Complications of Sleep Apnea

Sleep apnea itself isn't life threatening or dangerous, but if it's not treated, it can have some serious effects over time. You might not discover or suspect that you have sleep apnea for a long time, with the complications already taking effect. Sleep apnea is caused by the muscles in your throat relaxing too much and closing, preventing air from entering your lungs – this is know as obstructive sleep apnea.

Another type of sleep apnea is known as central sleep apnea and makes up only about 5% of sleep apnea cases. Central sleep apnea occurs when your brain doesn't signal your airways to open and close properly while you are sleeping. Heart failure and stroke can disrupt the part of your brain that controls this function. If you are visiting high altitudes and are sensitive to changes in air pressure, central sleep apnea can occur if you have previous never had it before.

Heart Failure

If you have had untreated sleep apnea, it can cause high blood pressure and lead to heart failure. If you don't get enough oxygen into your bloodstream over time, it will cause your heart to overwork itself, thus causing heart failure or coronary heart disease. This can then lead to heart attacks or strokes.

Mental Problems

If you aren't getting enough oxygen to your brain (which requires about 20% of the oxygen you take in), it will cause a difficulty rationalizing and focusing. If you can't think things through clearly, this can lead to depression and other problems like dementia.

Eye Problems

Sleep apnea can cause glaucoma and optic nerve swelling, research shows. The good news is, if these problems are caused by sleep apnea, once the sleep apnea is treated, the eye problems will be relieved as well.

How do I know if I have sleep apnea?

Most people who have it found out because they got suspicious about how they felt during the day. If you wake up most mornings feeling excessively tired, like you barely slept last night at all, even though you got around 8 hours, you might be feeling the effects of sleep apnea. If this goes on for more than two weeks at a time and you can think of no other reason that you should be so tired all the time, you should look into the possibility of sleep apnea.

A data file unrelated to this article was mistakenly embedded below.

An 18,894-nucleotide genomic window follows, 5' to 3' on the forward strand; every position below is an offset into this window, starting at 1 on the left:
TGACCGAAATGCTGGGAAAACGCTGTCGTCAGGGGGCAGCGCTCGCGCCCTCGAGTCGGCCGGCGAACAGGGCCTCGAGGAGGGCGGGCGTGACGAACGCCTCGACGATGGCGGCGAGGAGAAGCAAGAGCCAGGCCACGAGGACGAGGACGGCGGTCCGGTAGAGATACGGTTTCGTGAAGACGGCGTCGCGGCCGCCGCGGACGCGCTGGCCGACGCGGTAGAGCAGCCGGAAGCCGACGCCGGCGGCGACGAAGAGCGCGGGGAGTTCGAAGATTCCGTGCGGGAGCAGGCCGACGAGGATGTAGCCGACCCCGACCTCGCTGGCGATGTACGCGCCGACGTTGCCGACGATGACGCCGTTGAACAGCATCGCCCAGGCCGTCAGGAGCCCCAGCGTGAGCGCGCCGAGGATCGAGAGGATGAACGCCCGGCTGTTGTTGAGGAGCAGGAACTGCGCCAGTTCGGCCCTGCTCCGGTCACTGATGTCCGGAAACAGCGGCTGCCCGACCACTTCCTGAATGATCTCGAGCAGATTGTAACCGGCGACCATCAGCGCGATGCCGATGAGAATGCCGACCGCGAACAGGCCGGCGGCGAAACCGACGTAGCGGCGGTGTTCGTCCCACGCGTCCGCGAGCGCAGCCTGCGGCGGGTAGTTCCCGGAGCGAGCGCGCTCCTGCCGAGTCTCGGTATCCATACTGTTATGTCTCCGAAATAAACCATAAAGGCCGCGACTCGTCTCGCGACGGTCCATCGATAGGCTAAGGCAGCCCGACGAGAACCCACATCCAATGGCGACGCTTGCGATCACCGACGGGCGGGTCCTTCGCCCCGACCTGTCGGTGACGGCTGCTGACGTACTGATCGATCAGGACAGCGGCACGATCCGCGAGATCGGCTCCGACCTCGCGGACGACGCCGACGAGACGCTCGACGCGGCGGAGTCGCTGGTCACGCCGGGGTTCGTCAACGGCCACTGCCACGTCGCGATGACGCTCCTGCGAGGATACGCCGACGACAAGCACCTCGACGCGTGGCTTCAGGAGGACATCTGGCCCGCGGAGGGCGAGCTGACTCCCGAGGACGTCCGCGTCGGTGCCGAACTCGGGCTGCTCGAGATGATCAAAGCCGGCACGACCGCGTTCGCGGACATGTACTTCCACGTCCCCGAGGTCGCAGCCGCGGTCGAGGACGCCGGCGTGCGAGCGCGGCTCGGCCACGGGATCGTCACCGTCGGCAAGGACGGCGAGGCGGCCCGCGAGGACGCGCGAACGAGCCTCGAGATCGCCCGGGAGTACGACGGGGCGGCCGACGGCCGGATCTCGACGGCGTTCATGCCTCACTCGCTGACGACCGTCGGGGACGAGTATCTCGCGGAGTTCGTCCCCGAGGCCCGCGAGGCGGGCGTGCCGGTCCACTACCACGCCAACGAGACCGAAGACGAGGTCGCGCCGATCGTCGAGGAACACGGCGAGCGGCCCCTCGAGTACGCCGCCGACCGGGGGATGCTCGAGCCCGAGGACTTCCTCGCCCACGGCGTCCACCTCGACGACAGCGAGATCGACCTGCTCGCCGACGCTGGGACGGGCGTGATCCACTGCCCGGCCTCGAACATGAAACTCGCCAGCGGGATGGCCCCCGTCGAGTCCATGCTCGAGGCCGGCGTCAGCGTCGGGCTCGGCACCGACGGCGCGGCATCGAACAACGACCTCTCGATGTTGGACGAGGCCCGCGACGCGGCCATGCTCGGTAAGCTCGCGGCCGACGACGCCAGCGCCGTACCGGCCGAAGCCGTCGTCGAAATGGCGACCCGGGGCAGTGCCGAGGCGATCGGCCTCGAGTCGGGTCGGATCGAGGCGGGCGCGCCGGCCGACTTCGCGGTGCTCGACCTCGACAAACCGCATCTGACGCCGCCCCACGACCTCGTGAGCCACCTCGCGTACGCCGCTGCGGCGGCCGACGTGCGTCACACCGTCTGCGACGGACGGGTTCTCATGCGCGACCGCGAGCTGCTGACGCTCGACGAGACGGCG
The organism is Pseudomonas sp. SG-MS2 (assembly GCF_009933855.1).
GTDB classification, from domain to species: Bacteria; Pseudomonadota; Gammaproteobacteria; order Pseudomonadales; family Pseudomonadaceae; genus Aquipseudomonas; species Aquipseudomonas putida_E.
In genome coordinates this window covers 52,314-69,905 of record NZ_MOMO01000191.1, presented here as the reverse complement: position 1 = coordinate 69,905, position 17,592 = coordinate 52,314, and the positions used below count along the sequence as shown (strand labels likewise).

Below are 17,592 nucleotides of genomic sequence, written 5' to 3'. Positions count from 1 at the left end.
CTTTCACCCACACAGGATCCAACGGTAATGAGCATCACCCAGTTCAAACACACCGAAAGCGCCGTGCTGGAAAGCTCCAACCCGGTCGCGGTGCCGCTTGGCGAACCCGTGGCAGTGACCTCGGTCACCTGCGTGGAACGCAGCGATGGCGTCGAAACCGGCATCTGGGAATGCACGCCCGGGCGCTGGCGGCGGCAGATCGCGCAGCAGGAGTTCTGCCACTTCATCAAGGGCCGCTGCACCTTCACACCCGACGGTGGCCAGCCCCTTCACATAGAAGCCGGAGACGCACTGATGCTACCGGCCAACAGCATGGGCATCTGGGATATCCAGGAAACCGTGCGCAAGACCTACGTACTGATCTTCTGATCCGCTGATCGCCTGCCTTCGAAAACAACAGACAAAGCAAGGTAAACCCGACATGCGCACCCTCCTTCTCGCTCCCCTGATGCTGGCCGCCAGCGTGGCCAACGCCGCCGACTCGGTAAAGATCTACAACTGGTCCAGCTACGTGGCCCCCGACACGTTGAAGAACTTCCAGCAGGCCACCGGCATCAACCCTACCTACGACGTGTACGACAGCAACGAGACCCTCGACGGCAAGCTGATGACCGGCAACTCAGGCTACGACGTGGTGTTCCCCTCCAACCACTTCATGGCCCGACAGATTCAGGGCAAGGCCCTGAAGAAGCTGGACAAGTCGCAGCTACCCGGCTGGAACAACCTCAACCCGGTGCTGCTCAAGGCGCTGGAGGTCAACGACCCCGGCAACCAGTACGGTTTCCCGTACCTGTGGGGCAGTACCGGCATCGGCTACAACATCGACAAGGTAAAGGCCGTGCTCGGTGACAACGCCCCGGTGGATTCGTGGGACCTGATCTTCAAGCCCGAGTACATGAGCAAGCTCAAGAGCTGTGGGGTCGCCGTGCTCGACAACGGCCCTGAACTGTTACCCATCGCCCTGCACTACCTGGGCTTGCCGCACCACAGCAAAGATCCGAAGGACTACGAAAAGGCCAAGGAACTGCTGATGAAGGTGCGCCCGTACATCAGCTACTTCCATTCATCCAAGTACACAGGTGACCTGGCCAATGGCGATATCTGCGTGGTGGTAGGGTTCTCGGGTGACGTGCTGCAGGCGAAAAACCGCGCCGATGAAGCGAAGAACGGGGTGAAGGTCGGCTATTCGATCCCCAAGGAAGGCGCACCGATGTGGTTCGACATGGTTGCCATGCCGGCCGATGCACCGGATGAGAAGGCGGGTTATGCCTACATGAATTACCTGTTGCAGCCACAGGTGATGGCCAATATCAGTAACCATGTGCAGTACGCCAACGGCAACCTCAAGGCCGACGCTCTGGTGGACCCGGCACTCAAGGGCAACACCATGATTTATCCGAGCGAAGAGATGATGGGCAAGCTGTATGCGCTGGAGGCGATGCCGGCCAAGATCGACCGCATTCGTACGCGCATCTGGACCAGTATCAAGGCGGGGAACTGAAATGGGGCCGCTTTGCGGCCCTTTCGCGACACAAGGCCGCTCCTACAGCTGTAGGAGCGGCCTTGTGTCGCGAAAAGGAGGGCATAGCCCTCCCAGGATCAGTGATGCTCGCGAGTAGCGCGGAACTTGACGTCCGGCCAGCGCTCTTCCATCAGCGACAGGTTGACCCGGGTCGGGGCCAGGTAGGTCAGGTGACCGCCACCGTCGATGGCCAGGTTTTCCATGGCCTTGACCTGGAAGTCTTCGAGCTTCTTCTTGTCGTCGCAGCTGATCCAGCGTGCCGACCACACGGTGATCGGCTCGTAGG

You can wake up feeling tired because you were unable to get enough oxygen throughout the night. Another reason is you are being disturbed by your gasping for breath during the night and are unable to get into the deep stages of sleep. You need to be able to fall into the deep stages, which happen more than once during the night, to feel refreshed.

If you are suspicious that you have sleep apnea, have someone observe you while you sleep, or use a camera to record you during the night. If you or your friend can see that you stop breathing throughout the night and are gasping for breath, then you need to see your doctor to see what can be done.

If your case is moderate to severe, you will mostly likely be prescribed the use of a CPAP machine (for obstructive sleep apnea) or a BiPAP machine (for central sleep apnea). A CPAP machine provides a constant flow of oxygen while sleeping, while the BiPAP machine has two levels that automatically switch out as it's working. Your doctor will set a prescribed air flow on your machine, and instruct you on its use.

Information on this page is for reference and educational purposes only. For more information about sleep apnea, talk to your doctor or primary care provider.

About Scott Ridl: Scott joined American Medical Sales and Rentals in 2008 as a Web Manager and Content Writer. He is a writer and designer. He is extensively trained on oxygen therapy products from leading manufacturers such as Inogen, Respironics, Chart, Invacare, ResMed and more. Scott works closely with respiratory therapists and oxygen specialists to educate the community about oxygen therapy products, COPD, asthma and lung diseases. He writes weekly columns and is passionate about educating the community on oxygen therapy and respiratory issues.

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